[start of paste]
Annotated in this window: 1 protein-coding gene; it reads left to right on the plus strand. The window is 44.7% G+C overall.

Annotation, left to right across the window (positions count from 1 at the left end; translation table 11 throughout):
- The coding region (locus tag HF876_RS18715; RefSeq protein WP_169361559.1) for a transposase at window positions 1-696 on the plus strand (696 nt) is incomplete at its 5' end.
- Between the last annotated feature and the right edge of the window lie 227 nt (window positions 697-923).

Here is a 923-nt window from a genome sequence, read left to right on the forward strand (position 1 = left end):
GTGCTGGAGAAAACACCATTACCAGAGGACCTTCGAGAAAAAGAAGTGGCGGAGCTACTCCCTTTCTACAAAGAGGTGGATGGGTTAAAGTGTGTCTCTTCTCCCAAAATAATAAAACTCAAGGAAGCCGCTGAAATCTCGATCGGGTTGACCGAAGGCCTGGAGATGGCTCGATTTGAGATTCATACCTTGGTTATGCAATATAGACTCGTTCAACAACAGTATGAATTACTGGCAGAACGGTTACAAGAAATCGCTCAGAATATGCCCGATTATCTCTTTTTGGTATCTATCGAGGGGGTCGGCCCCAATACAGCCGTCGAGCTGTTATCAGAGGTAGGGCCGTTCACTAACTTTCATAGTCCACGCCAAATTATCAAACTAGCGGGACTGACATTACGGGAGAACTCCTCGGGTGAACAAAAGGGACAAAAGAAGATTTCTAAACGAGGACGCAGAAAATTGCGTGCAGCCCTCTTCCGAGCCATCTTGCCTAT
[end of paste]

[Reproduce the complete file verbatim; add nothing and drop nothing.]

Annotated in this window: 1 protein-coding gene; it reads left to right on the plus strand. The window is 44.7% G+C overall.

Annotation, left to right across the window (positions count from 1 at the left end; translation table 11 throughout):
- The coding region (locus tag HF876_RS18715; RefSeq protein WP_169361559.1) for a transposase at window positions 1-696 on the plus strand (696 nt) is incomplete at its 5' end.
- Between the last annotated feature and the right edge of the window lie 227 nt (window positions 697-923).

Here is a 923-nt window from a genome sequence, read left to right on the forward strand (position 1 = left end):
GTGCTGGAGAAAACACCATTACCAGAGGACCTTCGAGAAAAAGAAGTGGCGGAGCTACTCCCTTTCTACAAAGAGGTGGATGGGTTAAAGTGTGTCTCTTCTCCCAAAATAATAAAACTCAAGGAAGCCGCTGAAATCTCGATCGGGTTGACCGAAGGCCTGGAGATGGCTCGATTTGAGATTCATACCTTGGTTATGCAATATAGACTCGTTCAACAACAGTATGAATTACTGGCAGAACGGTTACAAGAAATCGCTCAGAATATGCCCGATTATCTCTTTTTGGTATCTATCGAGGGGGTCGGCCCCAATACAGCCGTCGAGCTGTTATCAGAGGTAGGGCCGTTCACTAACTTTCATAGTCCACGCCAAATTATCAAACTAGCGGGACTGACATTACGGGAGAACTCCTCGGGTGAACAAAAGGGACAAAAGAAGATTTCTAAACGAGGACGCAGAAAATTGCGTGCAGCCCTCTTCCGAGCCATCTTGCCTAT